At least, I think it was her.

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I love your take on NPR! W... (Below threshold)

November 27, 2007 7:05 PM | Posted by Steve: | Reply

I love your take on NPR! What I find so sad about NPR listens is that they feel so smug, so confirmed in their educated minds.

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How come you don't offer tr... (Below threshold)

November 27, 2007 7:11 PM | Posted by Steve: | Reply

How come you don't offer trackbacks?

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Jean Baudrillard would have... (Below threshold)

November 27, 2007 8:35 PM | Posted by ch: | Reply

Jean Baudrillard would have called this the "precession of simulacra."

Baudrillard suffers from the problem common to many (most?) French philosophers and litcrits: he takes what is kernel of a truly interesting idea to absurd extremes.

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When my Grandmother's siste... (Below threshold)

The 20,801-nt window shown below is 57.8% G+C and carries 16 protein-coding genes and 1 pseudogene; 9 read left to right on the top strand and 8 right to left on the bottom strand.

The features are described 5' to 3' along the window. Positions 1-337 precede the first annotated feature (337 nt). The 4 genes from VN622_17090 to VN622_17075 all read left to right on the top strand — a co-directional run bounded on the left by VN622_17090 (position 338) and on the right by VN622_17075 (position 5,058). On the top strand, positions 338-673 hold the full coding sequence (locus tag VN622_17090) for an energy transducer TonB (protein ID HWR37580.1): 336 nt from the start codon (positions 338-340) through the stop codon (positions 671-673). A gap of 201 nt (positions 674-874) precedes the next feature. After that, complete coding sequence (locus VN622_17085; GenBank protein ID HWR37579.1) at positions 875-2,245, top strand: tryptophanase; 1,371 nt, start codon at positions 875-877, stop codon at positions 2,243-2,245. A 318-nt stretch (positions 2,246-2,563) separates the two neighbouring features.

November 27, 2007 10:35 PM | Posted by Stephany: | Reply

When my Grandmother's sister was evacuated from Vietnam she covered her ears. The noise from the crowd, and the helicopters was deafening.

She was deaf.

I don't have a photograph of that.

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It's amazing how seemingly ... (Below threshold)

November 28, 2007 2:04 AM | Posted by Shalmanese: | Reply

It's amazing how seemingly deaf people go when you tell them something requires real effort. Finding truth is hard but it is possible. "Aren't there a set of guidelines? Some best practices I can blindly follow?" No, not really, what's needed is context and nuance and all that other boring, hard stuff.